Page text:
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The Wake County Public School System are preparing for students to be out for more than the two weeks ordered by Gov. Roy Cooper, the district superintendent said Tuesday.
“As health officials have said many times, there is still much to learn about COVID-19. What they learn is likely to disrupt our school operations for weeks to come. It is quite possible traditional schooling will not return to normal well beyond March 30,” Superintendent Cathy Moore wrote in a press release Tuesday.
In response to comments about the information on Twitter, the district said it is prepared for school to be out anywhere from eight to 20 weeks as dictated by the Centers for Disease Control and Prevention.
“As we look ahead, be aware that state education leaders are currently evaluating the most basic elements of school operations such as state exams and school calendars. We can expect that other school practices and traditions will be disrupted,” Moore wrote.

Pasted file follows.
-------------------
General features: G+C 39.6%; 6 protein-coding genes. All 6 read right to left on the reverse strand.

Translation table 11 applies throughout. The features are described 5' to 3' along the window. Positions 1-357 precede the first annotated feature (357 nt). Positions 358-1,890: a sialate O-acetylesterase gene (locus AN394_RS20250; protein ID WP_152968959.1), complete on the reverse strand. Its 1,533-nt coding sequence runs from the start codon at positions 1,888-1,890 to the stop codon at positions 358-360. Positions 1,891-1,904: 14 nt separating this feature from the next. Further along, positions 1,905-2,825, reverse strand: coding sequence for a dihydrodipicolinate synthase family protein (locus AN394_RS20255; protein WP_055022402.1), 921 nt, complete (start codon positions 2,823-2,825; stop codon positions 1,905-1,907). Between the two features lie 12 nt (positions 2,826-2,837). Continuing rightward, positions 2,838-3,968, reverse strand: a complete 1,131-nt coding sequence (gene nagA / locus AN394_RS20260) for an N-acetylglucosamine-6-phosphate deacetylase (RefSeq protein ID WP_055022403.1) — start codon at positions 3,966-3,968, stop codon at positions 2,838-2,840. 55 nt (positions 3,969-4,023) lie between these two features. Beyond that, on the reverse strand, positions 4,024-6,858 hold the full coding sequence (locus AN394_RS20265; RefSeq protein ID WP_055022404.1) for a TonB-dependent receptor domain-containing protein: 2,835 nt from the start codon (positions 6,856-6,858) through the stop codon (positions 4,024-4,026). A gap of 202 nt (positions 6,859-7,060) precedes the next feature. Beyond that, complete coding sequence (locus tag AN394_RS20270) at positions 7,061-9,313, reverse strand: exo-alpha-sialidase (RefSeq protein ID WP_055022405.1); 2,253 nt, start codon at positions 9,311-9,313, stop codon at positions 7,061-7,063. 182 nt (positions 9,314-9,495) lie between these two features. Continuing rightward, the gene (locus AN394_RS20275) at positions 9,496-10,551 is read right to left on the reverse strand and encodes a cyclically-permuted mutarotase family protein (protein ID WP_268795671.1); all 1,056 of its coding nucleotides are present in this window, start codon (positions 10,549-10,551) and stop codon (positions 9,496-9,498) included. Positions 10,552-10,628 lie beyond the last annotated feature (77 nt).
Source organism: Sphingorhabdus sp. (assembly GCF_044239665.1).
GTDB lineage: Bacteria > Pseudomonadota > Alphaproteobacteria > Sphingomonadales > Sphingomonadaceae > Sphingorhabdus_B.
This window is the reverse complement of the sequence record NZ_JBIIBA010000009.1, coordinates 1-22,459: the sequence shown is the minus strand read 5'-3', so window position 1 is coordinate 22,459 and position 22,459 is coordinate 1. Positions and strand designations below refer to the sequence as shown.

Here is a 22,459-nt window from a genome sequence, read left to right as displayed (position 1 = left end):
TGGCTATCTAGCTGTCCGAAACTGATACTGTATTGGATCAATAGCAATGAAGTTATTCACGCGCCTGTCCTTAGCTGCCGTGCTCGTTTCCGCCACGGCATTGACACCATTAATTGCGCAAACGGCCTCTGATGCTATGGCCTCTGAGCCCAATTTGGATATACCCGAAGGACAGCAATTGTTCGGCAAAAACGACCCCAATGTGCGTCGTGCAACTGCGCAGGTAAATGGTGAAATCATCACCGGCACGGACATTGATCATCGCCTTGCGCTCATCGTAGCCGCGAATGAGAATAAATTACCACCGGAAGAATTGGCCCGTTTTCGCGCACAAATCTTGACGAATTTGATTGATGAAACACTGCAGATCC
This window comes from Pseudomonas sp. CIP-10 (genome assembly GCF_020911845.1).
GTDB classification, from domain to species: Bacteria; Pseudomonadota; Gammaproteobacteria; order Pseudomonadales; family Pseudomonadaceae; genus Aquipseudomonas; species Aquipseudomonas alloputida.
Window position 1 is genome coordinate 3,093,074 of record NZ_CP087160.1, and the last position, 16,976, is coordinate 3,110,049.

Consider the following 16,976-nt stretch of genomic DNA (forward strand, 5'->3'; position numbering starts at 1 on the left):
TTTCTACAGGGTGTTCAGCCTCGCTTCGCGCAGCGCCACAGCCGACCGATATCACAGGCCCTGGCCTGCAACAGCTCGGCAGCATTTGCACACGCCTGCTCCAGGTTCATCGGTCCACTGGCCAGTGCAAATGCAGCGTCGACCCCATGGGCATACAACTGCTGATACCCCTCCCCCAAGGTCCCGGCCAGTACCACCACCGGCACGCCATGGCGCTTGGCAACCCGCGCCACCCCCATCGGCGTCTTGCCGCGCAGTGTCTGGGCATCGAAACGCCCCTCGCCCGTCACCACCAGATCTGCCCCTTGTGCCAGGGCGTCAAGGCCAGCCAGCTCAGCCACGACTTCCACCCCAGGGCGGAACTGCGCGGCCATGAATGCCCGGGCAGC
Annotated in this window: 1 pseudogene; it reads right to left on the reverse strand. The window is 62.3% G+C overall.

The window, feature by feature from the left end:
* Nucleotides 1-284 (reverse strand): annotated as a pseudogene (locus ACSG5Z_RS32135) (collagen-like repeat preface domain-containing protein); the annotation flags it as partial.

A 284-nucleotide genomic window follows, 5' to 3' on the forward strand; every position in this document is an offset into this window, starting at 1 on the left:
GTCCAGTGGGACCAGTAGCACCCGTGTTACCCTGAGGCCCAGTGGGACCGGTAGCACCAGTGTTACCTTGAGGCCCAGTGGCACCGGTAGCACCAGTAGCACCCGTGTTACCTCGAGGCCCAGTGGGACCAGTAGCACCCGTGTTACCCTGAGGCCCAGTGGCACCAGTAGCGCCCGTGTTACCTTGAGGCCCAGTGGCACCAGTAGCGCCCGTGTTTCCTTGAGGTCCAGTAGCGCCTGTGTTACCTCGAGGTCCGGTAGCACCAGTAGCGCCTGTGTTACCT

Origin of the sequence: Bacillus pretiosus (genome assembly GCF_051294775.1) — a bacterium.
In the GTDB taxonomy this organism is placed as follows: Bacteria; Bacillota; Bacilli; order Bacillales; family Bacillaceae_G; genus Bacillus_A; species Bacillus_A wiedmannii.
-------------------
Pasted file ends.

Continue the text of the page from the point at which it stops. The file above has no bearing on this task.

The district plans to share additional information about how remote learning will be handled, including expectations, next week. The purpose is to reinforce concepts that have been previously taught in order to keep children engaged and reduce learning loss, Moore wrote.
Spring break will remain April 6-13, following guidance from the state Board of Education.
WCPSS will update parents through press releases, social media and emails. Individual schools will also share updates on their websites.
“I know that our community is experiencing uncertainty and anxiety as we respond and adjust to the evolving impact of the COVID-19 pandemic. As a strong, resilient, and compassionate community that cares, I know that we will continue to support each other,” Moore said.